Tropic of Chaos: Climate Change and the New Geography of Violence - Christian Parenti (2011)
Part I. LAST CALL FOR ILLUSIONS
Chapter 3. War for a Small Planet: Adaptation As Counterinsurgency
The United States possesses overwhelming conventional military superiority. This capability has pushed its enemies to fight US forces unconventionally, mixing modern technology with ancient techniques of insurgency and terrorism. . . . Defeating such enemies presents a huge challenge to the Army and Marine Corps.
—FM 3-24, US Military Counterinsurgency Field Manual, December 2006
IT WAS A SPLENDID little war in a pathetic little country—a classic case of old meets new, banana republic meets failed state. No one was sure why, but the two main ethnic groups were at war; refugees needed humanitarian assistance, and panicked crowds had to be controlled. The NGOs and a gaggle of pestering journalists were not helping. To restore order, the US Marine Corps had landed.
“Get back!” shouted a young marine trying to contain civilians who surged toward some sort of a feeding or detention station.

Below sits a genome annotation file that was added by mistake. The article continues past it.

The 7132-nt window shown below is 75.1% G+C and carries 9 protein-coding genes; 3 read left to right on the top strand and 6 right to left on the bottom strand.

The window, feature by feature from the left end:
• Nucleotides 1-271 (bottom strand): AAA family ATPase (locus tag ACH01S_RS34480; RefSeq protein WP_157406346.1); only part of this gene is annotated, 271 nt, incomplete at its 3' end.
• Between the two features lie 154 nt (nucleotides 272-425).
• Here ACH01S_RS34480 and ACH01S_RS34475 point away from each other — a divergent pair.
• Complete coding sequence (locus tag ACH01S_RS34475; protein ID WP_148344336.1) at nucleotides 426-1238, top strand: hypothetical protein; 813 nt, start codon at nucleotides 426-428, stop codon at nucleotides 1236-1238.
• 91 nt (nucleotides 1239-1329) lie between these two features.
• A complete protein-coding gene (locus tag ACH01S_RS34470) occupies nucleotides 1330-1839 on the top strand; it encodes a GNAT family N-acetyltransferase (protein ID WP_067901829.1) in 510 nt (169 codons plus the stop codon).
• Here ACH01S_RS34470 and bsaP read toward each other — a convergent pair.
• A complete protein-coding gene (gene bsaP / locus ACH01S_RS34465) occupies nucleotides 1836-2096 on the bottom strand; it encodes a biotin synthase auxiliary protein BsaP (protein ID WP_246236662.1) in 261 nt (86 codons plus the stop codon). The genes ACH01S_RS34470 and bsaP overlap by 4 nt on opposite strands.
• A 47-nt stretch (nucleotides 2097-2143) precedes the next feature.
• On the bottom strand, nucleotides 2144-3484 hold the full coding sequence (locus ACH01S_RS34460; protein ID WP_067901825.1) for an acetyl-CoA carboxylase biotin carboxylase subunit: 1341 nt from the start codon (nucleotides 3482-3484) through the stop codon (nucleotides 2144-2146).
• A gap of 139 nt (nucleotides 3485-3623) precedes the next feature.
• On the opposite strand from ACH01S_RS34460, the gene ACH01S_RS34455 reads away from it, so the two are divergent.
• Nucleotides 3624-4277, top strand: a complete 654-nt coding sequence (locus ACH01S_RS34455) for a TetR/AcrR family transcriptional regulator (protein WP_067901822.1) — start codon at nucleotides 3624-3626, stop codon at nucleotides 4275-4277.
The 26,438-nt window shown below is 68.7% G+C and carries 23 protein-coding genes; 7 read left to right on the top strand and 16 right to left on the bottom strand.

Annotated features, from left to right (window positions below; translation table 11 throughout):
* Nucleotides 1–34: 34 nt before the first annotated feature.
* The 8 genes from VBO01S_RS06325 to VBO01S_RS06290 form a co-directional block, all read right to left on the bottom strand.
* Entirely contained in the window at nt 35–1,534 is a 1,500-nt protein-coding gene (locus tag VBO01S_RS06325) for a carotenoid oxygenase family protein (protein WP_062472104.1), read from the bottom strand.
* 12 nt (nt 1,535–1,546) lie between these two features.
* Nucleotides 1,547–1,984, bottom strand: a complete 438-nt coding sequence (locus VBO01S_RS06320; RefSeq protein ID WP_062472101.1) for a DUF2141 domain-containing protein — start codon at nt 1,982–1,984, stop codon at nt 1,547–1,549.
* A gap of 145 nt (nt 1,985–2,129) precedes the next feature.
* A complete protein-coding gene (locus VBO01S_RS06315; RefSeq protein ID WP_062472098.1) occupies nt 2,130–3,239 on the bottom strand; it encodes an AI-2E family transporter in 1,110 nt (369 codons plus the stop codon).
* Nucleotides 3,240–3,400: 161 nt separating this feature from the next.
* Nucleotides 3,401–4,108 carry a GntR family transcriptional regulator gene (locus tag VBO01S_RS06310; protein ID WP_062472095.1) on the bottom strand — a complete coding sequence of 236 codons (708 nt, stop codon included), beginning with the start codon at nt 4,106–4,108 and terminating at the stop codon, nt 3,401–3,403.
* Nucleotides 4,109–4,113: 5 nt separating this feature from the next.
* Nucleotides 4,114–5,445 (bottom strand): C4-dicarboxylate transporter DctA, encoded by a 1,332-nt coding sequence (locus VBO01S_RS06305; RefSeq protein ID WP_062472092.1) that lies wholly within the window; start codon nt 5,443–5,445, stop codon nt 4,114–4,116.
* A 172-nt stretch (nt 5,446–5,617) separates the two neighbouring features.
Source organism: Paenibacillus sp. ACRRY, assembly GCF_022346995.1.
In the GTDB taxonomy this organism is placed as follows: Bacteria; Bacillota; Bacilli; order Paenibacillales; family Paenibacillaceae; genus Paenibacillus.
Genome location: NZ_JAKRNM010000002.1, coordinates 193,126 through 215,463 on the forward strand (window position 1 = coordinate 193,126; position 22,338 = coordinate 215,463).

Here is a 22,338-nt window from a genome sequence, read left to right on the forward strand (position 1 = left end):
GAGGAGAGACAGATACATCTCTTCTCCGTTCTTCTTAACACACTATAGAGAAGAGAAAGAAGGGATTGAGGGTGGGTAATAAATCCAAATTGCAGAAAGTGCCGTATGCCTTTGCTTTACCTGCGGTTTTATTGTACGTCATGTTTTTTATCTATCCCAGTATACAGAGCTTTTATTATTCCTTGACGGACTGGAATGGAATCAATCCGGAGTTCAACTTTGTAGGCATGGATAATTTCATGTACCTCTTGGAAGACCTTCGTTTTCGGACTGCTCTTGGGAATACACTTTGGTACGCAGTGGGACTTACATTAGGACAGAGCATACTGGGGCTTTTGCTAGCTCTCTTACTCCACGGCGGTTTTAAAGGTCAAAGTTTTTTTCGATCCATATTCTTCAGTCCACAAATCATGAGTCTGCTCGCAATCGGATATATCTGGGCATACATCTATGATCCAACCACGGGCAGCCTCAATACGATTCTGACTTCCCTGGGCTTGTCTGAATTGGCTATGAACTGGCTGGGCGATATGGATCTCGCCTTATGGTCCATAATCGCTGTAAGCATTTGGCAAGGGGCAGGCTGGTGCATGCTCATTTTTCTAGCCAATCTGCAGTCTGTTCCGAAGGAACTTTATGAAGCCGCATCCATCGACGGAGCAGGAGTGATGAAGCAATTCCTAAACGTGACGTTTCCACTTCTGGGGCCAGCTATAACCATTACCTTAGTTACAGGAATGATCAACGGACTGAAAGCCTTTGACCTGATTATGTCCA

“What’s going on?” I asked.
“These civilians need humanitarian assistance, and we have to screen them, check out that none of them are armed,” the marine said. A helicopter swept low overhead. From a high-rise building nearby came the muffled pop of gunfire.
When the young marines emerged from securing the high rise, they were clad in strange new fatigues, made up of a sooty, bluish-gray “T-pattern” of overlapping squares, rectangles, and lines—like some sort of pixilated abstract cityscape. The gray hues invoked Nazi tunics; the patterns, a confusing and dangerous street grid in a polluted Third World megacity. The broken-down little country where this was happening might have been called the Breakaway Province of Lower Nowhere or the Democratic Republic of Chaos, but it was actually Oakland, California. The year was 1999, and I was watching the future as imagined by the United States Marine Corps: a war game called Urban Warrior taking place on the grounds of a decommissioned naval hospital.
The Marines were expected to move seamlessly from managing refugees, to keeping the peace between warring factions, to attacking renegade militias. In 1999 they called that combination of tasks the “three-block war.” At other times they termed it “military operations other than war.” Now it is known by the old name, “counterinsurgency” (COIN), which one US Army Special Forces colonel once described as “total war at the grassroots level.”1 Call it what you please—small wars, limited war, low-intensity conflict—this type of fighting is moving to the center of the US military agenda just as that agenda begins to address climate change.